To cast a spell or activate a spell-like ability, you must concentrate. If something interrupts your concentration while you're casting, you must make a concentration check or lose the spell. When you make a concentration check, you roll d20 and add your caster level and the even ability score modifier of the ability score associated with the spell. The more distracting the interruption and the higher the level of the spell you are trying to cast, the higher the DC (see Table: Concentration Check DCs). If you fail the check, you lose the spell or use of the spell-like ability just as if you had cast it to no effect. As a rule, supernatural and extraordinary abilities do not require concentration checks.
Note that spell level, not the level of the slot used, is what determines the concentration check DC. Metamagic feats do not affect this DC.
|Situation||Concentration Check DC|
|Cast defensively||10 + spell level|
|Injured while casting||5 + damage dealt + spell level|
|Continuous damage while casting||5 + 1/2 damage dealt + spell level|
|Affected by a non-damaging spell while casting||DC of the spell + spell level|
|Grappled or pinned while casting||5 + grappler's CMB + spell level|
|Vigorous motion while casting||5 + spell level|
|Violent motion while casting||10 + spell level|
|Extremely violent motion while casting||15 + spell level|
|Wind with rain or sleet while casting||spell level|
|Wind with hail and debris while casting||5 + spell level|
|Weather caused by spell||see spell|
|Entangled while casting||10 + spell level|
Casting Defensively: If you want to cast a spell without provoking any attacks of opportunity, you must make a concentration check (DC 10 + the level of the spell you're casting) to succeed. You lose the spell if you fail.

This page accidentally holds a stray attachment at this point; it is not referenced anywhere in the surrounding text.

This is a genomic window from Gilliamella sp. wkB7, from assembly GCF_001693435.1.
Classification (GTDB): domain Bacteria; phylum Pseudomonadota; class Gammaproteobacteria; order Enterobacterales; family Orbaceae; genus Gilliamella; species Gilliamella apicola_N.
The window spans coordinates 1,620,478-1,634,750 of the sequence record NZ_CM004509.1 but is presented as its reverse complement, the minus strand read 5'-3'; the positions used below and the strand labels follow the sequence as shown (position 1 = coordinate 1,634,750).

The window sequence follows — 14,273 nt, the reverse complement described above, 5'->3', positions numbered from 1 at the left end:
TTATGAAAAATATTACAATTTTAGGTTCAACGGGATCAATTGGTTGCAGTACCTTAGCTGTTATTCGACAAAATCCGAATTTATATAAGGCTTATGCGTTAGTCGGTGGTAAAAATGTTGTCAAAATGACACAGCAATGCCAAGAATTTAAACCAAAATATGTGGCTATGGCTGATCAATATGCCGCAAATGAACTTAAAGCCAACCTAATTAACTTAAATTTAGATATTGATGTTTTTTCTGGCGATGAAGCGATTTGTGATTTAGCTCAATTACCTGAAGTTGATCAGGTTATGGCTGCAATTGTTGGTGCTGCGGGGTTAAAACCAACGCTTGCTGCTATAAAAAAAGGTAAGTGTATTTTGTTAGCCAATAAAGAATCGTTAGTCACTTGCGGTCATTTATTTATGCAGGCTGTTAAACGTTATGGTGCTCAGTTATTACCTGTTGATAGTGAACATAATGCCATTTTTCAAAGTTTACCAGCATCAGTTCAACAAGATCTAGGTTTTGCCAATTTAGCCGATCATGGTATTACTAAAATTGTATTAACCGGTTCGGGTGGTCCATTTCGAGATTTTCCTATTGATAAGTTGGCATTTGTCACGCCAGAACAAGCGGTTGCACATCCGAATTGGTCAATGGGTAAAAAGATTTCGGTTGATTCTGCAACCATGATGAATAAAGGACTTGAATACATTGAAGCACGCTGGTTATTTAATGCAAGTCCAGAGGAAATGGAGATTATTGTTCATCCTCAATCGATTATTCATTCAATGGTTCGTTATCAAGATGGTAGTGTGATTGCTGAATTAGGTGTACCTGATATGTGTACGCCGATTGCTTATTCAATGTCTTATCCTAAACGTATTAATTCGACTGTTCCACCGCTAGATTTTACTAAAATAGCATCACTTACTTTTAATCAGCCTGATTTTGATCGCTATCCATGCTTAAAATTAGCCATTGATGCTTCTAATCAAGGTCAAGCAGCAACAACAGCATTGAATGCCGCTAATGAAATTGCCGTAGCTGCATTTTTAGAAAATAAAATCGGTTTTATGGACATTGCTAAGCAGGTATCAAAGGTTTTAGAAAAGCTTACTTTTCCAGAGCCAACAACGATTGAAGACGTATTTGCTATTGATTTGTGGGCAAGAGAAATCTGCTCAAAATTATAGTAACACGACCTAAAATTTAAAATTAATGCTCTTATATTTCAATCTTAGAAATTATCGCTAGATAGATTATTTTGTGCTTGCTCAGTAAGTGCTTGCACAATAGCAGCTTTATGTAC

Injury: If you take damage while trying to cast a spell, you must make a concentration check with a DC equal to 5 + the damage taken + the level of the spell you're casting. If you fail the check, you lose the spell without effect. The interrupting event strikes during spellcasting if it comes between the time you started and the time you complete a spell (for a spell with a casting time of 1 full round or more) or if it comes in response to your casting the spell (such as an attack of opportunity provoked by the spell or a contingent attack, such as a readied action).
If you are taking continuous damage, such as from an acid arrow or by standing in a lake of lava, half the damage is considered to take place while you are casting a spell. You must make a concentration check with a DC equal to 5 + 1/2 the damage that the continuous source last dealt + the level of the spell you're casting. If the last damage dealt was the last damage that the effect could deal, then the damage is over and does not distract you.
Spell: If you are affected by a spell while attempting to cast a spell of your own, you must make a concentration check or lose the spell you are casting. If the spell affecting you deals damage, the DC is 5 + the damage taken + the level of the spell you're casting.
If the spell interferes with you or distracts you in some other way, the DC is the spell's saving throw DC + the level of the spell you're casting. For a spell with no saving throw, it's the DC that the spell's saving throw would have if a save were allowed.
Grappling or Pinned: The only spells you can cast while grappling or pinned are those without somatic components and whose material components (if any) you have in hand. Even so, you must make a concentration check (DC 5 + the grappler's CMB + the level of the spell you're casting) or lose the spell.